“Borderline personality disorder is a relatively new diagnosis, which was officially described for the first time in 1980,” she continues a little later. “It was first suggested as a possible cause of van Gogh’s condition in the late 1990s.”
Author sheds light on van Gogh’s illness
Reviewed by Aaron W. Hughey
“On the Verge of Insanity: Van Gogh and His Illness” by Nienke Bakker, Louis van Tilborgh and Laura Prins. New Haven: Yale University Press, 2016. 176 pages, $30.
“The dramatic moment when Vincent van Gogh cut off his ear and his subsequent suicide are among the best-known events in his life and, for many, the most fascinating,” Nienke Bakker explains in “Van Gogh’s Illness: The Witnesses Recall,” her contribution to “On the Verge of Insanity: Van Gogh and His Illness,” the new book she co-wrote with Louis van Tilborgh and Laura Prins. “His self-harm marked the beginning of a series of mental breakdowns, which have prompted widely diverging interpretations and medical diagnoses.”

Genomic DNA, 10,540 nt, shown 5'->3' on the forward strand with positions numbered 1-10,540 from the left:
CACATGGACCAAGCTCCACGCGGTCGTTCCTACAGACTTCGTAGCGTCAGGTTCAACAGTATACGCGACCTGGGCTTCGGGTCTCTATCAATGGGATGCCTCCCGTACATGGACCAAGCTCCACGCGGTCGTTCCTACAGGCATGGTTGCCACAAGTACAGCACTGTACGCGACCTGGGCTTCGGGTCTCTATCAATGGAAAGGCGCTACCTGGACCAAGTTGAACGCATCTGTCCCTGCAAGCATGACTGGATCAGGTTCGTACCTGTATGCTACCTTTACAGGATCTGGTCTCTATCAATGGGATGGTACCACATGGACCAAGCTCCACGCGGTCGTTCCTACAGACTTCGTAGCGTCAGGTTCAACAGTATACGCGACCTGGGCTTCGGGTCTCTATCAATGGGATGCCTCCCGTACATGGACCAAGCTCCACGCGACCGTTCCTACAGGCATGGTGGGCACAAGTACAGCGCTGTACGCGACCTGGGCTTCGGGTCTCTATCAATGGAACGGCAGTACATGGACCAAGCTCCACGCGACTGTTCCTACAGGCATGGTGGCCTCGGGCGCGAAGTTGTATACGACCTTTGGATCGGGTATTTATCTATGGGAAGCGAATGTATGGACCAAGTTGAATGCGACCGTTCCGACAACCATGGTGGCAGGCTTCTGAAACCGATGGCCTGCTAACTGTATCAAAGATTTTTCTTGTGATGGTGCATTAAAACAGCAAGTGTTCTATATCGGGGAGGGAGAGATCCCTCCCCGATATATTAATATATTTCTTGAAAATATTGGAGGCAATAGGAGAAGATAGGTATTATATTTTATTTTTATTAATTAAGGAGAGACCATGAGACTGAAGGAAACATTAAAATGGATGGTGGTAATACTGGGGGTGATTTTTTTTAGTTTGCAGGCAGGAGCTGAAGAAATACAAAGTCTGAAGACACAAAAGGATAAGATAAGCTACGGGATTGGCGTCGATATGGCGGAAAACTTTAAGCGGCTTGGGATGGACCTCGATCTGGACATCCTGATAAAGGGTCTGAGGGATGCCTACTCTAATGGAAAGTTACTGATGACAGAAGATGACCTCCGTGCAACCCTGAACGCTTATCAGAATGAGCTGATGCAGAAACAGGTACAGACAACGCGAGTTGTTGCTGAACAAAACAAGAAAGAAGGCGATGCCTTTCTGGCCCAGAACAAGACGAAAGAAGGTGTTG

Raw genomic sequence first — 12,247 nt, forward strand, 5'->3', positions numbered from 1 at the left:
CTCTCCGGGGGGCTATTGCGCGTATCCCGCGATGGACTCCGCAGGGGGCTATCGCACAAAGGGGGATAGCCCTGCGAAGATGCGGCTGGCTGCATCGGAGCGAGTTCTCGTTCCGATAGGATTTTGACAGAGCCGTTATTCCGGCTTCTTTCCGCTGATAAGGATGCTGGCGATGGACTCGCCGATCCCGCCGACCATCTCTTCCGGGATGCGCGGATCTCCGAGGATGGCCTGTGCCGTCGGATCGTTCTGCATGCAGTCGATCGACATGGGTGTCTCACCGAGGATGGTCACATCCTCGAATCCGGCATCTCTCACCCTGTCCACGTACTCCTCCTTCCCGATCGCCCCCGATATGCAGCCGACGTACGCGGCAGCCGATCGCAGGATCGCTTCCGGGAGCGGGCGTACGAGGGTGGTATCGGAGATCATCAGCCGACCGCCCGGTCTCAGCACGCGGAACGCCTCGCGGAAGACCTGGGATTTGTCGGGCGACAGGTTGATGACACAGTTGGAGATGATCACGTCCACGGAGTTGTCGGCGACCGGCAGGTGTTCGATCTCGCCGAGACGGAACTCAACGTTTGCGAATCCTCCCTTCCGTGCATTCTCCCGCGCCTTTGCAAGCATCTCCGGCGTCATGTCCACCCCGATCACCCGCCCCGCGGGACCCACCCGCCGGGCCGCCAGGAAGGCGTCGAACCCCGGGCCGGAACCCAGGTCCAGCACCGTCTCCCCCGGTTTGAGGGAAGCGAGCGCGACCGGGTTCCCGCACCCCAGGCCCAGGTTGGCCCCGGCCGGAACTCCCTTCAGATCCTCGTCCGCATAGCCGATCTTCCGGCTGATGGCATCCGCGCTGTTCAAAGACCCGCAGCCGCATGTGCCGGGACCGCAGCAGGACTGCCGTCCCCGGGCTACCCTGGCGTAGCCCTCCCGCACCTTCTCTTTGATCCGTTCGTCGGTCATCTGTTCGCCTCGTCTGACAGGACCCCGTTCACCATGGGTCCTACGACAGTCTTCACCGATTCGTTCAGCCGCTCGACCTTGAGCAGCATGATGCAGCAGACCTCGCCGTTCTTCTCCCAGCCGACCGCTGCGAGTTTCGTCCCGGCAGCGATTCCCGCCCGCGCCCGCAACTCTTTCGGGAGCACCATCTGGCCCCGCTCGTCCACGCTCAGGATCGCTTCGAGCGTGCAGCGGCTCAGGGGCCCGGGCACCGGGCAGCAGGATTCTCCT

Like many readers, I have known about the troubled genius van Gogh since early childhood. His story, like many who have come to occupy a prominent place in the cultural lexicon, has an enduring quality that is simultaneously difficult to explain and undeniably self-evident. His portfolio includes more than 2,100 works of art, including about 860 oil paintings – most of which were completed in a little more than 10 years. He is so well-known today it is hard to believe he actually sold only one painting during a life spent struggling with personal demons in abject poverty, supported primarily by his younger brother Theo. He only achieved worldwide acclaim after he committed suicide at age 37. To this day, he remains the embodiment of “misunderstood genius.”